OPINION: There’s some agitation out there at the moment about farming being under threat from forestry. Much of what’s circulating is based on misinformation so it’s time to lay out the facts.
On Thursday November 14, 50 Shades of Green NZ marched on Parliament.
We met at the Civic Centre where we were greeted by Robin Potangaroa, the chair of Ngati Kahungunu and Aowahanga Trust.
Robin spoke well, was concerned at what is happening in the rural sector and welcomed us with a karakia – which was also well received.
We also heard from farmer Mike Butterick and Eve McCallum (18), a graduate of Otago University. Eve spoke well and was mindful of the impacts on NZ of some of the adverse policies being put in place.
At about midday the marchers made their way to Parliament via Lambton Quay. We met many Wellingtonians, shook hands and had many claps along the way. In all this was a peaceful march designed to tell our message to NZ and this went well, even the NZ Police congratulating us on the rally.
At Parliament, Kerry Worsnop, of Wairoa, handed the 17,500 petition to Todd Muller and spoke to the crowd.
Sully Alsop then followed with a compelling speech, pointing out that for every minute of one day the agriculture sector provides $100,000 to the NZ economy. This equals the average income of two people, be they teachers, nurses or other public sector employees (but maybe only one third of a politician’s income).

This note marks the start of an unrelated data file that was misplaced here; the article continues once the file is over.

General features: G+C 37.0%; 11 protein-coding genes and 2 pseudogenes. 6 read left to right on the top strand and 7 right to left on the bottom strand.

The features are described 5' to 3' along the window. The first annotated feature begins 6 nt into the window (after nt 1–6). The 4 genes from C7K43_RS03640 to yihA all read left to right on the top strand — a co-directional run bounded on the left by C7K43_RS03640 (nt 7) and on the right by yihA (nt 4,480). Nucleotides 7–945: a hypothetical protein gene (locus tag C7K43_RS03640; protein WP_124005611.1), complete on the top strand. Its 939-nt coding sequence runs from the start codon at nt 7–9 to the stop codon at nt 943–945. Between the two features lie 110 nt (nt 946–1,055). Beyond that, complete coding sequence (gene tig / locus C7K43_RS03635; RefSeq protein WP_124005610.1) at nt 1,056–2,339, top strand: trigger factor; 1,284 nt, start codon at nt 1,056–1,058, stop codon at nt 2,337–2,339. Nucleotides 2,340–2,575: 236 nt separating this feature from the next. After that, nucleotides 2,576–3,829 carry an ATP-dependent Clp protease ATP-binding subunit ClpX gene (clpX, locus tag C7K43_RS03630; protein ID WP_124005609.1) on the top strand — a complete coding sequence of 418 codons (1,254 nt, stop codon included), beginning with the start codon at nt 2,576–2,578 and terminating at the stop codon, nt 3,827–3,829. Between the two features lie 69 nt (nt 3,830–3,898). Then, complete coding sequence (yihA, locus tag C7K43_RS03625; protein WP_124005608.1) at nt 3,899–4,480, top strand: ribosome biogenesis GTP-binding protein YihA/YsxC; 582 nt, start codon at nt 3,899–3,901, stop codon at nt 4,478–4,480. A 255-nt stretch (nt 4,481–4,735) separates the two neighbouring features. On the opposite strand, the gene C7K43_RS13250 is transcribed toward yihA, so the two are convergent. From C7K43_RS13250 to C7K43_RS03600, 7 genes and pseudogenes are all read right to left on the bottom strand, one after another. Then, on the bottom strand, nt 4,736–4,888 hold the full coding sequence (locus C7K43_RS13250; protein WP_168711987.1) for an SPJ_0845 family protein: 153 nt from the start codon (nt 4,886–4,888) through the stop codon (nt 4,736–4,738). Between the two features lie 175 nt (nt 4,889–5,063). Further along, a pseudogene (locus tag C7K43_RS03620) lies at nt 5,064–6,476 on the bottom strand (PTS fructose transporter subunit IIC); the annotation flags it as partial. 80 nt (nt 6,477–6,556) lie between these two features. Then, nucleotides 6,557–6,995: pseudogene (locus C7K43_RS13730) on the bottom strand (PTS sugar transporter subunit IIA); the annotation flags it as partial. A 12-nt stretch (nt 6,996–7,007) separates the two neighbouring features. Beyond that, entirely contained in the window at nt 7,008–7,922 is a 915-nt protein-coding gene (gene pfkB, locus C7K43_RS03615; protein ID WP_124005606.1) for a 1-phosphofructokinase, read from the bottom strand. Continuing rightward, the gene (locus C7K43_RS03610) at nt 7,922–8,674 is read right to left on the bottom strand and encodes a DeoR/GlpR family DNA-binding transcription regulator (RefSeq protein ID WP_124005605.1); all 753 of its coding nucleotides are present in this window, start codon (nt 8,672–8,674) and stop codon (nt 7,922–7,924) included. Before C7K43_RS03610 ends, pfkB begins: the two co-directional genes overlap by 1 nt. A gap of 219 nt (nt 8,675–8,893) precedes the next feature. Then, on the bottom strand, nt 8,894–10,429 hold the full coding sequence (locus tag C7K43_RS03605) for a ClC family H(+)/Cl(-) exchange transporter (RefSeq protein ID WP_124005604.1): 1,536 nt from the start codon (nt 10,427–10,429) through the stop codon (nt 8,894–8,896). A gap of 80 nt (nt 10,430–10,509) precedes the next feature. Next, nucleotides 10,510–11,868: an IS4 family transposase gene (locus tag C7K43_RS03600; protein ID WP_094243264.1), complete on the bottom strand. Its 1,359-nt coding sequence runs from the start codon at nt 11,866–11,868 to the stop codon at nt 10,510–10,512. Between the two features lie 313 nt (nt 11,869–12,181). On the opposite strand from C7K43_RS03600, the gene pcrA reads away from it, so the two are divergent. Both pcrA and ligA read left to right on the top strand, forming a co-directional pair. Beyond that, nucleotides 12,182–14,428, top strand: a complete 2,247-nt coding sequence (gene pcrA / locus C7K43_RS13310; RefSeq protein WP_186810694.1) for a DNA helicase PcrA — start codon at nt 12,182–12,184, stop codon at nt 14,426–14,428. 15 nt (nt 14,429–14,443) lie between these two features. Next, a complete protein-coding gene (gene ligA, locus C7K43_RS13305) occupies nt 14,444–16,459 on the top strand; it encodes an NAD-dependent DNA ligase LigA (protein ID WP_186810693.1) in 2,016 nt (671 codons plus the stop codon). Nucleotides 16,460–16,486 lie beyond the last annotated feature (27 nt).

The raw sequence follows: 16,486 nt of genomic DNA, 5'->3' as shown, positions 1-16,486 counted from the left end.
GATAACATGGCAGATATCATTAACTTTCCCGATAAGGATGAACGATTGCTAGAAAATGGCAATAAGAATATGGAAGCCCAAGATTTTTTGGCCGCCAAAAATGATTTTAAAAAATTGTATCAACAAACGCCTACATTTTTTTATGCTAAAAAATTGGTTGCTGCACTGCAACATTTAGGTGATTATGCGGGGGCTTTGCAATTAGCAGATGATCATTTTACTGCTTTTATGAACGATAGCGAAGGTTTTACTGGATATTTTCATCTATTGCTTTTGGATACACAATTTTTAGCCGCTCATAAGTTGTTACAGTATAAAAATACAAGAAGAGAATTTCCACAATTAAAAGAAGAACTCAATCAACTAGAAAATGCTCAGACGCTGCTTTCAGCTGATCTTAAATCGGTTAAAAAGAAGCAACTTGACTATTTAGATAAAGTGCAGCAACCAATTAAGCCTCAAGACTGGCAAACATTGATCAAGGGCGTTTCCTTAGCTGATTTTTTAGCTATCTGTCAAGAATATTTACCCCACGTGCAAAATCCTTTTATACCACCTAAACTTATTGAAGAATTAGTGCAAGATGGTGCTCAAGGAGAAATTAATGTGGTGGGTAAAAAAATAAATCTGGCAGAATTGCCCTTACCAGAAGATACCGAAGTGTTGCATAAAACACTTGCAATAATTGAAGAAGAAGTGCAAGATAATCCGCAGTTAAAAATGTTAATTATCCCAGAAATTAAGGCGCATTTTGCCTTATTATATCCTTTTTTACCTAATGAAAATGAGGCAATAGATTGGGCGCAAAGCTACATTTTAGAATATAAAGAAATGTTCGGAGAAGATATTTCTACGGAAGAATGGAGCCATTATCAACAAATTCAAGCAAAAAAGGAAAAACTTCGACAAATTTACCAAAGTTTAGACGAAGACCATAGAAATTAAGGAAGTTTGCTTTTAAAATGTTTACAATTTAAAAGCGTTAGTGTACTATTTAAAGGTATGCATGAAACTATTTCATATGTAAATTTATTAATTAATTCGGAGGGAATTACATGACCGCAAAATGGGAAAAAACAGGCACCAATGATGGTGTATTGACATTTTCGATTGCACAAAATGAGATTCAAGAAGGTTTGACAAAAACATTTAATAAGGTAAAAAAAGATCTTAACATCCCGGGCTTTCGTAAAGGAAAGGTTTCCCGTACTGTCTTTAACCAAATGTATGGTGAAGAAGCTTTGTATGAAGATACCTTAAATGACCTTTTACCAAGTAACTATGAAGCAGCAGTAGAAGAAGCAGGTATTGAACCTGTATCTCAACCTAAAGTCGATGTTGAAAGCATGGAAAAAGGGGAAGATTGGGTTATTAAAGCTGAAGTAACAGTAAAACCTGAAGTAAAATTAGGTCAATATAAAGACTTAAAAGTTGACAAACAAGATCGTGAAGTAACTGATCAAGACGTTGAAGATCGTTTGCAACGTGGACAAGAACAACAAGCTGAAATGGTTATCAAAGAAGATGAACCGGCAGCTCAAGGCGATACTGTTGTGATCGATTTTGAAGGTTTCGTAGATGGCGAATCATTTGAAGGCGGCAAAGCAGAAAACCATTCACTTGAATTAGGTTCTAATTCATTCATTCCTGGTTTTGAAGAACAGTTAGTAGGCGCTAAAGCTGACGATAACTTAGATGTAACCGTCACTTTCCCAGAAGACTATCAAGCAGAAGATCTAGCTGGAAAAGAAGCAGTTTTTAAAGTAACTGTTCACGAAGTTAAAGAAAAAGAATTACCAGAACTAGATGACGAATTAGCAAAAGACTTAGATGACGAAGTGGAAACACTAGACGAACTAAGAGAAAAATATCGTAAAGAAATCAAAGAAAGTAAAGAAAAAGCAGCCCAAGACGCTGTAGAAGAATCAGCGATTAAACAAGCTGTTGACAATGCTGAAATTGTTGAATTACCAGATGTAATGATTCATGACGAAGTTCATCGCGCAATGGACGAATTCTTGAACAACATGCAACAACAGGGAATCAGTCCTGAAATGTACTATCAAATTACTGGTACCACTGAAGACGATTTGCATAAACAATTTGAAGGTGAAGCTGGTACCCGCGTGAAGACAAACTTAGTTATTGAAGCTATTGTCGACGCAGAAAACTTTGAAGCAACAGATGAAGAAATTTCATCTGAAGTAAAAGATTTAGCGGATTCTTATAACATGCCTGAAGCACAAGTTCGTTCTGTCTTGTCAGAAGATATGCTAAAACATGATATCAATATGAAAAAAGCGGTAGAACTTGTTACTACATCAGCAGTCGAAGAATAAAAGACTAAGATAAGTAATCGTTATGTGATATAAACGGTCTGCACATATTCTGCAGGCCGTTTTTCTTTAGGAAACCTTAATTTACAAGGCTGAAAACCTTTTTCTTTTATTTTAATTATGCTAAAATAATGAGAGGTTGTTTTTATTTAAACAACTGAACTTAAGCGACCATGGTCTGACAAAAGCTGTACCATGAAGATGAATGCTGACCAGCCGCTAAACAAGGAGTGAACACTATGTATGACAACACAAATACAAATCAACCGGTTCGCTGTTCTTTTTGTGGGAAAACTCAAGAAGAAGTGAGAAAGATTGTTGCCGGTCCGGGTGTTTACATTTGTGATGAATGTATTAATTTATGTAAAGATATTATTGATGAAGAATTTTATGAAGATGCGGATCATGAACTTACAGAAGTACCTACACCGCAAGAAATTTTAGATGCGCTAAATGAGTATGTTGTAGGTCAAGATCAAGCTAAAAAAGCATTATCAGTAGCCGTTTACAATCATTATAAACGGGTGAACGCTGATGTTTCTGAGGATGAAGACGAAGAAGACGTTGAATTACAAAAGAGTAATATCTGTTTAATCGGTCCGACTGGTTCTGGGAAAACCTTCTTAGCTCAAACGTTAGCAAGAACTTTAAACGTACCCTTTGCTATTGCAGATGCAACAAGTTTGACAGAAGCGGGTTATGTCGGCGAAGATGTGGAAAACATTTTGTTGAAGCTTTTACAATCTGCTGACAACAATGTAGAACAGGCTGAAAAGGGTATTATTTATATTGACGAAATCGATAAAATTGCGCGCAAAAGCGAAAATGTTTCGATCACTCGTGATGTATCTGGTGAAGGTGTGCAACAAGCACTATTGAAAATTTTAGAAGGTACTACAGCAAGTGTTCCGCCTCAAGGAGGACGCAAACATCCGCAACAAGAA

Todd Muller replied with the usual message of support, but he was really preaching to the sceptics on this one. Then it was the turn of Damien O’Connor, who claimed that there is no blanket planting of farmland because it is prohibited by the OIO.
The Minister of Agriculture’s came only two weeks after the news that Pan Pac (a Japanese Company) had been approved – without having to go through the OIO -- to buy up to 20,000ha of farmland for conversion to forestry. Maybe that is what O’Connor meant by the OIO not approving blanket conversion, as they have side stepped that process.
Then it was the turn of Hon Shane Jones, who had nothing to say so opted instead to sing a waiata then promptly left the stage and was surrounded by media.
In all, I believe the march was a very big success, with three independent counts of the numbers estimating the crowd at 1200.
The message to Parliament was that they need to listen to the provinces, to the people and the science before adopting these drastic, one-way, economically suicidal policies. I believe Wellington listened and many NZers listened, but I am not convinced the politicians are listening.
Where to from here with 50 Shades of Green? Well, our mandate is to inform the public of these ludicrous policy decisions and we intend to hold the politicians to account.
We will be bringing to the front the consequences of the policies and the cost to NZ as a whole.
We will continue to remind people that the ETS scheme in its current form will cost each New Zealander $170 per week for the next 30 years.
And we will bring news, eg NZ exports logs to China, most of which are made into concrete boxing then afterwards are burnt. How can that help address global warming?
• Andy Scott is the chair of 50 Shades of Green